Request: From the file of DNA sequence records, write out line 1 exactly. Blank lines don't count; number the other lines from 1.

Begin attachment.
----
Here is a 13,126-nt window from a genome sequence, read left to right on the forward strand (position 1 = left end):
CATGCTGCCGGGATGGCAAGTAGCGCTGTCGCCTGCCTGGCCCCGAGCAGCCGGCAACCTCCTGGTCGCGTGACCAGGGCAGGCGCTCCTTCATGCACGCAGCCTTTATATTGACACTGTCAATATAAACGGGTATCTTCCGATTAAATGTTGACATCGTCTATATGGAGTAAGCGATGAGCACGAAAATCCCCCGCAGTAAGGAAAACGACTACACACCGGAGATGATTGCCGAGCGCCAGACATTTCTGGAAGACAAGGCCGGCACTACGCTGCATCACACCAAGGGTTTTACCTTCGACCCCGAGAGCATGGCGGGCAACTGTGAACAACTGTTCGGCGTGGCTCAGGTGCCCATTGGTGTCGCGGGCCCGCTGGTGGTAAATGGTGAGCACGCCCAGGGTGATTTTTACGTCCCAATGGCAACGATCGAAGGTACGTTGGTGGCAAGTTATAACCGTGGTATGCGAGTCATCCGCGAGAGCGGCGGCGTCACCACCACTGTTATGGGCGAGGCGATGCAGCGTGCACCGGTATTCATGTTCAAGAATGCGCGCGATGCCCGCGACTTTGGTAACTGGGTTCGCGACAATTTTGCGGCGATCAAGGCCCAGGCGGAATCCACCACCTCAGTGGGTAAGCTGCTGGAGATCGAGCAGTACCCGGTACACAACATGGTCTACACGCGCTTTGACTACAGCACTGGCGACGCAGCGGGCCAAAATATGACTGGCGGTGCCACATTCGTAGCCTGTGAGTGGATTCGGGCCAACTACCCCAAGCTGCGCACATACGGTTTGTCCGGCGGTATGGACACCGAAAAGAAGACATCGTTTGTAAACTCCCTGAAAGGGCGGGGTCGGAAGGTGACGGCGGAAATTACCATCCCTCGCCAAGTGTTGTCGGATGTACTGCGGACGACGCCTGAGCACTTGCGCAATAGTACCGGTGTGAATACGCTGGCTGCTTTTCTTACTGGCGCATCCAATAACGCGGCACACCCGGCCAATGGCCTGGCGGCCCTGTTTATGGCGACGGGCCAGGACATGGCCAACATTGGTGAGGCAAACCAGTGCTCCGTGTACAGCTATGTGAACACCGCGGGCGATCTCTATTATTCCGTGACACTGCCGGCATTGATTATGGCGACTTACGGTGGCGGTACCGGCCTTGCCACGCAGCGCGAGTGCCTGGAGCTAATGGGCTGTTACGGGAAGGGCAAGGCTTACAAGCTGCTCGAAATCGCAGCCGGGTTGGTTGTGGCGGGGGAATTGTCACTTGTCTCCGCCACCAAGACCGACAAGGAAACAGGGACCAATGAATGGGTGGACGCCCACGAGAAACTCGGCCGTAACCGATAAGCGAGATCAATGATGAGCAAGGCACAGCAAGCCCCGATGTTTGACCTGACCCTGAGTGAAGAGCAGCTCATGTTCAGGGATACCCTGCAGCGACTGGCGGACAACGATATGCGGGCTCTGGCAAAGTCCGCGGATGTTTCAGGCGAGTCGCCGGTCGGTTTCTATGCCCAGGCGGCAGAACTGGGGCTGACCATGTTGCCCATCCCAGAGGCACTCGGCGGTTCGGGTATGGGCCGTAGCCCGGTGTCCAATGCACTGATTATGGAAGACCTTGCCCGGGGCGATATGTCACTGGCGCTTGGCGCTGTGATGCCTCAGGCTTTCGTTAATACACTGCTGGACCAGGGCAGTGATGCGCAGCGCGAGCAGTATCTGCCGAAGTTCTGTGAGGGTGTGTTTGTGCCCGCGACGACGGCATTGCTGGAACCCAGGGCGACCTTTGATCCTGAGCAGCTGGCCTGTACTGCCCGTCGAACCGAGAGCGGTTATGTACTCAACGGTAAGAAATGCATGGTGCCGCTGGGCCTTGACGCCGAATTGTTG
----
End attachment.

Here is a 13,126-nt window from a genome sequence, read left to right on the forward strand (position 1 = left end):